Recycling may be good for the environment, but for many small and rural municipalities that don"t have access to recycling facilities, it is not a cost-effective option. To divert waste from landfills without going bankrupt, some communities find alternative forms of labor: sheltered workshops and prison inmates. Take the city of Moberly, Mo. (population 13,700), for example.

In the 1990s Moberly owned and operated its own landfill and trash service, but didn"t offer recycling services because the additional manpower needed was too costly. The city had considered charging residents an extra $2/month to start a recycling program, but constituents voted against it.

"They didn"t want to pay," says Thomas Sanders, director of community development/public works.

But in 1997, after spending a year researching options, the city"s solid waste management district launched a recycling program by utilizing the relatively cheap services of sheltered workshops -- for $2,750/month. These nonprofit corporations provide employment opportunities for persons with disabilities who aren"t competitively employable.

The district also applied for, and received, a $100,000 Missouri Department of Natural Resources grant funded by a state tonnage fee collected at landfills. The money was used to pay for electrical service upgrades and installation into the sheltered workshop and purchase conveyors, a skid loader, steel bins, carts, a glass crusher, and a baler.

The city converted its twice-per-week trash collection with unlimited placement to a once-per-week, volume-based fee structure that incorporates curbside recycling for #1 and #2 plastics, cardboard, paper, glass, and aluminum and tin cans. Citizens purchase blue plastic bags for trash at $1/33-gallon bag and 50 cents/13-gallon bag and clear bags for recycling at $3/roll of 10. The initial roll of clear bags was provided to each residence free of charge.

"It"s pay as you go," says Sanders. "So instead of paying a flat fee each month, citizens can regulate their own volumes."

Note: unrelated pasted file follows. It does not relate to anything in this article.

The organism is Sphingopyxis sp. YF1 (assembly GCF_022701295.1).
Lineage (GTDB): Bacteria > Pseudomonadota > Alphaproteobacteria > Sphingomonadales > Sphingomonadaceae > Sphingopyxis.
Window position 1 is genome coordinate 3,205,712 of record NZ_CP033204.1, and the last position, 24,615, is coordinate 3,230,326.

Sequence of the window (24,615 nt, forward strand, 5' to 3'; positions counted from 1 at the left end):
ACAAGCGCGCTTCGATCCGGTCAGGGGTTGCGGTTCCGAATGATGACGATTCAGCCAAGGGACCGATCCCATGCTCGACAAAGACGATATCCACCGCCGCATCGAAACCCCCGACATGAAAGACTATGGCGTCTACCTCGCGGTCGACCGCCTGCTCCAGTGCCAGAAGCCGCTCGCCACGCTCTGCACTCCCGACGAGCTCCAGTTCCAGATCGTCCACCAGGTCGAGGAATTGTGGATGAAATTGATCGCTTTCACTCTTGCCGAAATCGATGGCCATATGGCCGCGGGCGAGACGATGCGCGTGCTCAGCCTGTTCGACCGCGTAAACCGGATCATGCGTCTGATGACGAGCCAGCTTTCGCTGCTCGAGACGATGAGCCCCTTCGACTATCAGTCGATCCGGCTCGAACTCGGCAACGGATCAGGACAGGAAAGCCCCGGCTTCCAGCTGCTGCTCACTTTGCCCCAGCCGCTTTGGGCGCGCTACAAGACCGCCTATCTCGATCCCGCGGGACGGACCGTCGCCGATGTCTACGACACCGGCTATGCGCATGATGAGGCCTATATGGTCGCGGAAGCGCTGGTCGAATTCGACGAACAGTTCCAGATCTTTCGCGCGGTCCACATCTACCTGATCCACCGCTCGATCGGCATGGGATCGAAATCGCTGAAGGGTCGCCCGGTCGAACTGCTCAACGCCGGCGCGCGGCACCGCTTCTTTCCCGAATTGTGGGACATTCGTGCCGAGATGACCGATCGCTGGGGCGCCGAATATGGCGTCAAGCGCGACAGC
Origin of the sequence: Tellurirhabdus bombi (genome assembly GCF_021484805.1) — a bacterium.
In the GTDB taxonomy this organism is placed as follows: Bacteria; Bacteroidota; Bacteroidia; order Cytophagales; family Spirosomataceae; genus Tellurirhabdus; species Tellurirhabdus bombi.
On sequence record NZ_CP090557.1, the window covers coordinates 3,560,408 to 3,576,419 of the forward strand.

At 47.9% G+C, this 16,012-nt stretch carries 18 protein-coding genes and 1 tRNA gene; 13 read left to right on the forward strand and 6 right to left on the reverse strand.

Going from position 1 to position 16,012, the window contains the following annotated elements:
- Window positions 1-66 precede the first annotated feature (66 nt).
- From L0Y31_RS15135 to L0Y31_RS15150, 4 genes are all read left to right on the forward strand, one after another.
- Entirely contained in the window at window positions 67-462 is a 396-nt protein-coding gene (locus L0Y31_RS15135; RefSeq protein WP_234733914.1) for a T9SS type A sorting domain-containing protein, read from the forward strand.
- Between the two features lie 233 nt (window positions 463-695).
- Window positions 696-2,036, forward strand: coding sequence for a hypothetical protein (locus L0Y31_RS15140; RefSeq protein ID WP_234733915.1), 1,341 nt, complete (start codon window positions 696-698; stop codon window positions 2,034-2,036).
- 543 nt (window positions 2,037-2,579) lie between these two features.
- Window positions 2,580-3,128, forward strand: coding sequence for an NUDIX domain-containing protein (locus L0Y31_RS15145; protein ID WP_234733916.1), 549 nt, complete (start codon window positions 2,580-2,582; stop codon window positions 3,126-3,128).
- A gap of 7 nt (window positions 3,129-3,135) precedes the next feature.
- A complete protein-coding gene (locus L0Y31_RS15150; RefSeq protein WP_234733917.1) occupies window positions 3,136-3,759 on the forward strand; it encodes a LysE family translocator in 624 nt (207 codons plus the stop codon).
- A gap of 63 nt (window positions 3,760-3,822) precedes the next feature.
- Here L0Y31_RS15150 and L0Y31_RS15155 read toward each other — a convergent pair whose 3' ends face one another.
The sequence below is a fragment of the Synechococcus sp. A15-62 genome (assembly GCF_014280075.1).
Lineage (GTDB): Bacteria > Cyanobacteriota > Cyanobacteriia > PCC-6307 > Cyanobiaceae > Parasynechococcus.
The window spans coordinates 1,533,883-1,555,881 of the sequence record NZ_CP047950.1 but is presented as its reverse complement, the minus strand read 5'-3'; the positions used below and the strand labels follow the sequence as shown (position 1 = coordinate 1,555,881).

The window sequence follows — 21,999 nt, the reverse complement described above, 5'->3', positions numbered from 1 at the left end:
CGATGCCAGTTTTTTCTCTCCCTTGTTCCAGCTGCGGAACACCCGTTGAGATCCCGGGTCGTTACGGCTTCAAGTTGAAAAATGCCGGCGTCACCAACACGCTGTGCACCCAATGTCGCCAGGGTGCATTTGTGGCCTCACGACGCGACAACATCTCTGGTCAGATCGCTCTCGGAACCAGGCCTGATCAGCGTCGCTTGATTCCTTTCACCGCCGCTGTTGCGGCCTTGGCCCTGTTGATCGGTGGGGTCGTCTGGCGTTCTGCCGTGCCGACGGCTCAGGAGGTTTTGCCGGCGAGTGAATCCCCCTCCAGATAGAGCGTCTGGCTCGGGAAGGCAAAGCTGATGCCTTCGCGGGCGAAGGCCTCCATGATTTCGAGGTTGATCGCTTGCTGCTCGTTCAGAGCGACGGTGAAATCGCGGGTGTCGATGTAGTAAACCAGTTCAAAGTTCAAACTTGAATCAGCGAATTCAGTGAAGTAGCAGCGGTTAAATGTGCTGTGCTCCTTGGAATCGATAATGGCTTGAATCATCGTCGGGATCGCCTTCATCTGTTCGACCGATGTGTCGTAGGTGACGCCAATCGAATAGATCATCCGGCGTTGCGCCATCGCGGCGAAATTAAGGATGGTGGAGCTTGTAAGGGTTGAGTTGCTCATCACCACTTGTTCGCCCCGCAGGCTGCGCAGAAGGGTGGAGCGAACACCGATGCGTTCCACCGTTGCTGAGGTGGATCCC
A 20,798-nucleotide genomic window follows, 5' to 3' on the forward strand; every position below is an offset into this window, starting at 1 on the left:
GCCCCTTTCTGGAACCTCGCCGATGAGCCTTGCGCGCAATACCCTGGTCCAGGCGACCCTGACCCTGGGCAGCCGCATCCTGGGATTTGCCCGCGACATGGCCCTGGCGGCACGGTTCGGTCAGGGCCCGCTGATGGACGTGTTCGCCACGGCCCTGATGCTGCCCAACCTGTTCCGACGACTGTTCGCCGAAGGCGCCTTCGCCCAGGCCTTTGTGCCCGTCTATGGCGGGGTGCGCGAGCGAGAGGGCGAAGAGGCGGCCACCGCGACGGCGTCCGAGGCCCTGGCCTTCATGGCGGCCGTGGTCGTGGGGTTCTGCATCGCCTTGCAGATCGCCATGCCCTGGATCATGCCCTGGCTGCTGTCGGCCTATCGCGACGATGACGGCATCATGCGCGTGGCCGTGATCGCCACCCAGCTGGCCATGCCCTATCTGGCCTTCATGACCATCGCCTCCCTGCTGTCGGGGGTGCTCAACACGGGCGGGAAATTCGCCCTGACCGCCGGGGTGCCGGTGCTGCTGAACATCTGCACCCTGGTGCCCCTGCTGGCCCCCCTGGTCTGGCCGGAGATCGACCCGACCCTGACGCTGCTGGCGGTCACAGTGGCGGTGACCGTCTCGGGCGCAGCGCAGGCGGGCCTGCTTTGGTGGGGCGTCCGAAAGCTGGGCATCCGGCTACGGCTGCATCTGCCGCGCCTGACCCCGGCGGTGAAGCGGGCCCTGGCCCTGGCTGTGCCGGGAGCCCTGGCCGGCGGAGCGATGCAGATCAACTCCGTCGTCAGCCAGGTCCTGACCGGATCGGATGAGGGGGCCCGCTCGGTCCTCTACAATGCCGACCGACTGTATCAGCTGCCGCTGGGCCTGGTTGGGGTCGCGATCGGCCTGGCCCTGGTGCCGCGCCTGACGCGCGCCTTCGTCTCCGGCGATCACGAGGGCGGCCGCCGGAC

System overload

Because the clear bags are cheaper than the blue, residents have incentive to recycle. Around 90% of homes participate on some level, with around 70% setting out recyclables in any given week. Although other small communities use sheltered workshops with success, the sheer volume of commingled recyclables was overwhelming the sheltered workshop employed by Moberly. Once again, the city began looking for other labor options.

In 1999, Moberly found an alternative in a nearby 1,800-inmate, medium-security prison. In the past, the city had used prison labor to mow cemetery grounds, so why not put inmates to use separating and processing materials for recycling? The prison agreed to send five inmates qualified to work offsite daily, and the city paid $7.50/day for each prison employee.

The city leased a building for $750/month, moved the equipment from the sheltered workshop to the new building, and applied for more grants from the solid waste management district to add equipment and purchase a van to transport the prisoners.

Ten years later, the recycling program is benefiting from this alternative source of labor. "The prisoners do good work, are happy to be offsite, and don't cause problems because they don't want to hurt their chances of parole," says Sanders.

Still, the city takes steps to ensure security and safely, including employing a specially trained supervisor who oversees the prisoners and adding security cameras throughout the building. Measures are also taken to ensure city employees do not develop over-friendly relationships with inmates. This is done by rotating staff members so they are not consistently working alongside prisoners.

So far, the revenues produced have offset the costs of the program. In FY 2008-09, 911,000 pounds of material was recycled, averaging $1,026 revenue each month. Before the market fell, the monthly average was more than $1,800.

In 2005, the city contracted with Veola Environmental Services to close the landfill, provide collection services, and operate a transfer station. Recycling is still done in-house. The landfill tipping fee avoided by recycling is about $40/ton.

The city is currently expanding its recycling operations by inviting other towns to bring their recyclables to the Moberly facility.

Source: American Public Works Association Congress & ExpositionSession: Nontraditional Solid Waste Management Labor Sources
Cynthia M. Mitchell, Director, Social Ventures, Midwest Assistance Program, [email protected]
Thomas E. Sanders, Director of Community Development/Public Works
Moberly, Missouri
Mon., Sept. 14, 2009
3 - 3:50 p.m.

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